How the Africa Water Bank works…
The Africa Water Bank (AWB) was established in 2008. It is a not for profit organization – however it works differently to many NGO’s. It is open to partnership with any community or group that does not have access to clean drinking water.
It has an unusual way of working. It is a development organization – not just a charity – so there is an expectation that the communities it partners with will play an important part in the development of the water-point – in fact it only partners with communities that are prepared to do just that.
It usually provides up to 85% of funding but the community must have a strong water-point committee and be committed to owning, managing and maintaining the water-point once it is complete.
The AWB’s first preference is usually to install a ground rain-water harvesting system with high capacity storage and sand and charcoal box filtration – or alternatively a hand-pump on a drilled borehole – the reason being these systems can be fully maintained at a community level. Generator sets with submersible pumps are no longer recommended.
The community must develop its own management and maintenance plan – train two managers – fence the water-point – build animal troughs – have a tree planting program – agree to the charging of a small fee for the water – dig holes for pit latrines in agreed sites and have a development plan for the future development of the water point. They also have to raise 15% of the total costs and provide clean sand and gravel and blocks for any cement work that is necessary.
The AWB will only work with communities that are prepared to do – and in fact do these things. The AWB also believes good water management is equally important to the provision of clean water and therefore promotion of awareness about the need to care for existing water resources is its other objective. It uses its Facebook and web pages for this purpose. It also conducts educational community workshops about caring for existing water resources.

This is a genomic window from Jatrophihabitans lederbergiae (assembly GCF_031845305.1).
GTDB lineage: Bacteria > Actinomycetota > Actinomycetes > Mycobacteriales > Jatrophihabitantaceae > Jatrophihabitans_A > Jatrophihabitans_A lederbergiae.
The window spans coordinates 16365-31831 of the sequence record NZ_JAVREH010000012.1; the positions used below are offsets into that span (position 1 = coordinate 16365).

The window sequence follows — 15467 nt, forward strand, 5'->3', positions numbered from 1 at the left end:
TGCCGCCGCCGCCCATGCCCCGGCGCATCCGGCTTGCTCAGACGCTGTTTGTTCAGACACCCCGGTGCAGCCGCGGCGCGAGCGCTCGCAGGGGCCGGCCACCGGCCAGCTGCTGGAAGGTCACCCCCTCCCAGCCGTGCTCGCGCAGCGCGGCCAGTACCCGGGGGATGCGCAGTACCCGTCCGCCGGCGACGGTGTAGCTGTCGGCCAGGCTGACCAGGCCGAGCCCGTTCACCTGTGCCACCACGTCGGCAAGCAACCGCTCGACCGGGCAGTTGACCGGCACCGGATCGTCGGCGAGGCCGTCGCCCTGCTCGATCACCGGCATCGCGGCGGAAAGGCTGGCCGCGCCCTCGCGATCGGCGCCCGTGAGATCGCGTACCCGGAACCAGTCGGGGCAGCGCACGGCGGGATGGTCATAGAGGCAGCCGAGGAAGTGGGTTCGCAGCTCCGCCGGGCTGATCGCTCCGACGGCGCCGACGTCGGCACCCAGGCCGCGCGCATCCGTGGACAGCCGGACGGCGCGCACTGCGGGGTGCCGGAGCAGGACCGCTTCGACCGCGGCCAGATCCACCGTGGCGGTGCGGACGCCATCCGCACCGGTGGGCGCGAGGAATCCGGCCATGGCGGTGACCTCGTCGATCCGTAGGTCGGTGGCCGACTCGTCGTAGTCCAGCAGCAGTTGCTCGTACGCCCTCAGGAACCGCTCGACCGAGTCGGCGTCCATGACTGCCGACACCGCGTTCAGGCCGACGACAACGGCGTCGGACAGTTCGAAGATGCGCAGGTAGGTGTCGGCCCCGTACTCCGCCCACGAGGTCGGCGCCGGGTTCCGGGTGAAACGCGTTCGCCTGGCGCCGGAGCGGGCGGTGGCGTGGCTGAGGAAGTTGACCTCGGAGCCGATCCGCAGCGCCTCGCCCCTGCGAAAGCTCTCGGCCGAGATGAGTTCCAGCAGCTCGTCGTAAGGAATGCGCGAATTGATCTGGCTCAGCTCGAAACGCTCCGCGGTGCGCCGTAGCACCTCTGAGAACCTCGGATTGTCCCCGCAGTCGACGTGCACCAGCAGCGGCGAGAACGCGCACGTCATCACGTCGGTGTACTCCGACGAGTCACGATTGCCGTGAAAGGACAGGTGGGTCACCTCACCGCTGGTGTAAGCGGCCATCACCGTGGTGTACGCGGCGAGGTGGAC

50% of donated water-points either fail or become dysfunctional within 18 months – due mainly to poor management and maintenance. The AWB has a 98% success rate and even though some think it too strict AWB installed water points remain functional.
The AWB has assisted in the development of more than 350 new water-points since 2008 and repaired nearly as many dysfunctional ones. The AWB works in Mali, Niger, South Sudan, Uganda, Tanzania, Zambia and Kenya. It will soon complete a major project in South Sudan (100 boreholes) before commencing a similar one in Pokot County in Kenya.
A weekly blog is posted each Monday on its FaceBook page – past blogs can be found under DISCUSSIONS on the same page. A short quote, statistic or fact is posted each day to keep people informed about the Africa Water Bank and the water crisis and to provide advice about how individuals and communities can better care for their existing water resources.
Copies of AWB community agreements are available on request. Once a community indicates it is prepared to fulfill its commitments as per the agreement – a representative of the Africa Water Bank will visit the community to assess where they are up to and if necessary provide assistance or information to get them started. The AWB only then matches the community with an appropriate donor. The AWB stresses that it does not undertake any construction until the partner community has fulfilled all of its obligations. We have found this usually takes about 12 months.
The provision of clean water in Africa will save more lives than any other intervention.